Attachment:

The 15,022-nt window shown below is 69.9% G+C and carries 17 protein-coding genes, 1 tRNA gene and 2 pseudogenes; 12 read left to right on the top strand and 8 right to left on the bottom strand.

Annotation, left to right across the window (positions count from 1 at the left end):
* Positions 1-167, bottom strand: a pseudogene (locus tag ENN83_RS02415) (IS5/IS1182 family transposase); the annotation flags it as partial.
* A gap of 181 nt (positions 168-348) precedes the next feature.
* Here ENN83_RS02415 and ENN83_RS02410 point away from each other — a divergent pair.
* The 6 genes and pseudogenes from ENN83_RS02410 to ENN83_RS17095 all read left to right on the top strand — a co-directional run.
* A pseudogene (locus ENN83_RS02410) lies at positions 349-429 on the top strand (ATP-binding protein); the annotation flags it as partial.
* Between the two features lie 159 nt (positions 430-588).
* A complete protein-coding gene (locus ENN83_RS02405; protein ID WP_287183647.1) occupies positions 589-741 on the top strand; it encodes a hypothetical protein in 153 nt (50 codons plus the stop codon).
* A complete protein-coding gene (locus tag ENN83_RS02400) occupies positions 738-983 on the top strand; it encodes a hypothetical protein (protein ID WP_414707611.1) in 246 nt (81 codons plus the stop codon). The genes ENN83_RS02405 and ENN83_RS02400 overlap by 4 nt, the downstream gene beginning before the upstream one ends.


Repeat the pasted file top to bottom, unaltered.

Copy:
The 15,022-nt window shown below is 69.9% G+C and carries 17 protein-coding genes, 1 tRNA gene and 2 pseudogenes; 12 read left to right on the top strand and 8 right to left on the bottom strand.

Annotation, left to right across the window (positions count from 1 at the left end):
* Positions 1-167, bottom strand: a pseudogene (locus tag ENN83_RS02415) (IS5/IS1182 family transposase); the annotation flags it as partial.
* A gap of 181 nt (positions 168-348) precedes the next feature.
* Here ENN83_RS02415 and ENN83_RS02410 point away from each other — a divergent pair.
* The 6 genes and pseudogenes from ENN83_RS02410 to ENN83_RS17095 all read left to right on the top strand — a co-directional run.
* A pseudogene (locus ENN83_RS02410) lies at positions 349-429 on the top strand (ATP-binding protein); the annotation flags it as partial.
* Between the two features lie 159 nt (positions 430-588).
* A complete protein-coding gene (locus ENN83_RS02405; protein ID WP_287183647.1) occupies positions 589-741 on the top strand; it encodes a hypothetical protein in 153 nt (50 codons plus the stop codon).
* A complete protein-coding gene (locus tag ENN83_RS02400) occupies positions 738-983 on the top strand; it encodes a hypothetical protein (protein ID WP_414707611.1) in 246 nt (81 codons plus the stop codon). The genes ENN83_RS02405 and ENN83_RS02400 overlap by 4 nt, the downstream gene beginning before the upstream one ends.